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This tutorial describes how to create a database using cPanel, a popular platform management utility offered by many web hosts. MySQL databases are generally confusing to many. The technique we will describe can be used by any web application that requires MySQL.
What is a database?
A database is a collection of organized data. For example, WordPress stores all of its pages, posts, categories, and user data in a database.
MySQL is a DataBase Management System. It is software that allows you to create, update, read, and delete data. A single MySQL installation can manage any number of stand-alone databases.
There are many alternatives, but MySQL has become popular for several reasons:
- it is free open-source software. It is now owned by Oracle, but there are also open options compatible with MySQL, such as MariaDB.
- it has become synonymous with PHP, a programming language that is one of the most used on the web, and that runs WordPress. Both PHP and MySQL emerged in the mid-1990s when Internet development was in its infancy.
- adopts Structured Query Language, a fairly standard language for creating data structures and data.
- It is fast, easy to install, and has many other development tools.
How do applications access the database?
Applications like WordPress access their data through a database connection. In the case of MySQL, WordPress’s PHP code can only establish a connection when it knows:
- the address where MySQL is installed
- the name of the database to access
- the user ID and password required to access that database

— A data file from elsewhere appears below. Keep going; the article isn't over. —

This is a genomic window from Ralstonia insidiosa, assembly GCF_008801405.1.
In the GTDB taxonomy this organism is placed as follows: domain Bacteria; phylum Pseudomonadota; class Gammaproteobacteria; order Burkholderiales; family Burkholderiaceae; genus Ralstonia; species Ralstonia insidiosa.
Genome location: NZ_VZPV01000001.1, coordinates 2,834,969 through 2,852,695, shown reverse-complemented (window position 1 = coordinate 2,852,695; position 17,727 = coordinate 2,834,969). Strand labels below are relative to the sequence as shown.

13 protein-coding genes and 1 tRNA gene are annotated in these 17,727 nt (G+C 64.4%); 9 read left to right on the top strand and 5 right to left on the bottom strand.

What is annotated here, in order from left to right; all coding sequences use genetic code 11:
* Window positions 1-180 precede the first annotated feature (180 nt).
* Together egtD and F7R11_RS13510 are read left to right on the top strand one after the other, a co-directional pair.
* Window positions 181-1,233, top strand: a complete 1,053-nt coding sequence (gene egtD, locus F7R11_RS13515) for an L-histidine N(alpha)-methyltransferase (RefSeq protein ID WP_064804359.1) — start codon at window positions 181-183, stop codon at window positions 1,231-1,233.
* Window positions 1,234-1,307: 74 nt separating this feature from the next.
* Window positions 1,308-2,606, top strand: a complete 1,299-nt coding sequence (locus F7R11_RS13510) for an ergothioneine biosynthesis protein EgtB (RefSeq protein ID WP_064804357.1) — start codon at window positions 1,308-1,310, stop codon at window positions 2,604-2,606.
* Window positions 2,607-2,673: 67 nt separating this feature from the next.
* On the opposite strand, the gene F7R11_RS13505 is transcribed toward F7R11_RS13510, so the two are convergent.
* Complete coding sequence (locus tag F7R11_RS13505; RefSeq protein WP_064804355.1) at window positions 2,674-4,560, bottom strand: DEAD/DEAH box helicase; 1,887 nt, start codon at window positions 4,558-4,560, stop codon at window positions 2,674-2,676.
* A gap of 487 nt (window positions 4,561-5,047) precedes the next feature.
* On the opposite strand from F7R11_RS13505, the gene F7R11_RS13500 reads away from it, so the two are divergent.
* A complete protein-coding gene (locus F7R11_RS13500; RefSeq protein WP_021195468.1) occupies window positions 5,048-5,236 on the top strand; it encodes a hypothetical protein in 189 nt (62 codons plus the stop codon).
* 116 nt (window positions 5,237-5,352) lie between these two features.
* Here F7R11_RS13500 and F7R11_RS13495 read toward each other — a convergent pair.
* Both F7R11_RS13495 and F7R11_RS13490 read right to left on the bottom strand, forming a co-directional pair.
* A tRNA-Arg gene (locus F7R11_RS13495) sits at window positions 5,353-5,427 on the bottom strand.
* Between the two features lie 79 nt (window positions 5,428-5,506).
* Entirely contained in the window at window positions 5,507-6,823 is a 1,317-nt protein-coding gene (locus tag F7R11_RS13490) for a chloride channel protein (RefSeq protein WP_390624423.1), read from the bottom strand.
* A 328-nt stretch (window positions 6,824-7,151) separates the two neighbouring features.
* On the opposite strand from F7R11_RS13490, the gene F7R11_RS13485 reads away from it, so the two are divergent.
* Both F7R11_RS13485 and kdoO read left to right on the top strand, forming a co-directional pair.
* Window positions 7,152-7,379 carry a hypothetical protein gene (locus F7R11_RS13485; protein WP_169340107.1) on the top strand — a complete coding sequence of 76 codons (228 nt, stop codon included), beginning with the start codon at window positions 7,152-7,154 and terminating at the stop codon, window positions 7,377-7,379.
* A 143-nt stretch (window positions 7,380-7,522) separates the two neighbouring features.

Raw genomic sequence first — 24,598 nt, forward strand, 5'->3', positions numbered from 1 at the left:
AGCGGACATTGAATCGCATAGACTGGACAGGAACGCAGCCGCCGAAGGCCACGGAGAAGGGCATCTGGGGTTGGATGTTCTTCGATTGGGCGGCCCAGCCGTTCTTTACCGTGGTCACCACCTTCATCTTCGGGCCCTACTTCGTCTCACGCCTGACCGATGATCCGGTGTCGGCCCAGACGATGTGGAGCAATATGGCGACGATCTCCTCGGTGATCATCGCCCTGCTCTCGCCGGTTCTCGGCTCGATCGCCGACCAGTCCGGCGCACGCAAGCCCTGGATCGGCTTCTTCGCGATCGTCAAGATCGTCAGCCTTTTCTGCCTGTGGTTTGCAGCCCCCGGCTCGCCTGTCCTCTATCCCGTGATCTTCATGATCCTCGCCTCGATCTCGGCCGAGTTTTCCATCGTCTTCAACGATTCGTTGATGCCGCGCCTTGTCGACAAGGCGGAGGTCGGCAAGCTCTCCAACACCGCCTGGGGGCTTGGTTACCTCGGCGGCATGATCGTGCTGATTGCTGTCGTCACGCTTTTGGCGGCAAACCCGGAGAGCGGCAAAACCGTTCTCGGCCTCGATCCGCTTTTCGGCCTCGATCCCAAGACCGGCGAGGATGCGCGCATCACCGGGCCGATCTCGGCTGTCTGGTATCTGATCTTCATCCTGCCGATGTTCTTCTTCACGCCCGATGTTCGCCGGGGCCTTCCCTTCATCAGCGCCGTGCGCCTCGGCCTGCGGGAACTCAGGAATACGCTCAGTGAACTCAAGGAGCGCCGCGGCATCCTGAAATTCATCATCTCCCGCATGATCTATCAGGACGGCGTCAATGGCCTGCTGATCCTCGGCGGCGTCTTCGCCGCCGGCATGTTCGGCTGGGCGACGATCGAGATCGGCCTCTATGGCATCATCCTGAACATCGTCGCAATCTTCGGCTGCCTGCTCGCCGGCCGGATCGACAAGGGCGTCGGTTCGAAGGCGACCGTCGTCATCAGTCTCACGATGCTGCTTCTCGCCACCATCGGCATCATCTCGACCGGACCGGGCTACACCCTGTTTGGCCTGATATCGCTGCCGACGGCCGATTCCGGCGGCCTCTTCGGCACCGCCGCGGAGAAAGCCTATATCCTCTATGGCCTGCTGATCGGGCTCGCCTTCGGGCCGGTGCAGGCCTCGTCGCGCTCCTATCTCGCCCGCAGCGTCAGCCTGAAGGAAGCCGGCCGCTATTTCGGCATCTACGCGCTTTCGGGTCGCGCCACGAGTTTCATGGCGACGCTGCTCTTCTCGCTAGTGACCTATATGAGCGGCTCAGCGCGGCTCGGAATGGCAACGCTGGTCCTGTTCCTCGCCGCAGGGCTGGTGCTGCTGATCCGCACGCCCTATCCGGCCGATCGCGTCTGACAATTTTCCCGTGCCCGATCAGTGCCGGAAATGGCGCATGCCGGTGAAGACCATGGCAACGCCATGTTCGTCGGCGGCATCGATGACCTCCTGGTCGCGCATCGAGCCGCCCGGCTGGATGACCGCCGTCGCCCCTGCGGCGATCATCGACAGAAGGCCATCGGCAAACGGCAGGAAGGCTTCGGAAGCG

How is the data stored?
MySQL and other SQL databases store data in relational tables.
For example, you may have a set of posts. Each post will have unique information, such as the title and body of the text. It will also have the information used in other posts, such as category and author details. Instead of repeating the same data over and over again, we create separate tables:
- author table containing ID, author name and other details
- a table of categories containing the ID and name of the category
- a table with a post containing the title of the article and the text of the text. Indicates the author and category by referring to the associated ID number.
SQL databases implement safeguards that guarantee data integrity. You cannot refer to an author ID that does not exist or delete a category used by one or more articles.
These table definitions and rules make up the database schema. A set of SQL statements is executed during WordPress installation when creating this schema. Only then are the tables ready for data storage.
How to create a database?
Hosts that use cPanel provide a web address (such as https://site.com/cpanel) and a user ID and password to access. Keep these details safe.
Select the MySQL Database Wizard option and follow the next steps which are quite intuitive.
You are then asked to create and name your new database.
The prefix is usually used in the name of the site name_ and the appropriate database name is entered below. Enter an appropriate name such as blog or WordPress and click Next Step.
The next step is to create and define database users.
Note that the username will often have the same prefix as the database, in this case, website_name of the username.
cPanel will ensure that you enter a strong password, which must be strong, in order to protect access as much as possible and increase the security of the database. Therefore, make sure that your username and password are stored in a safe place.
Then you determine the privileges of access to the user, that is, everything that he will be able to change and update. In these few steps, you used cPanel to create a new MySQL database in a WordPress application.
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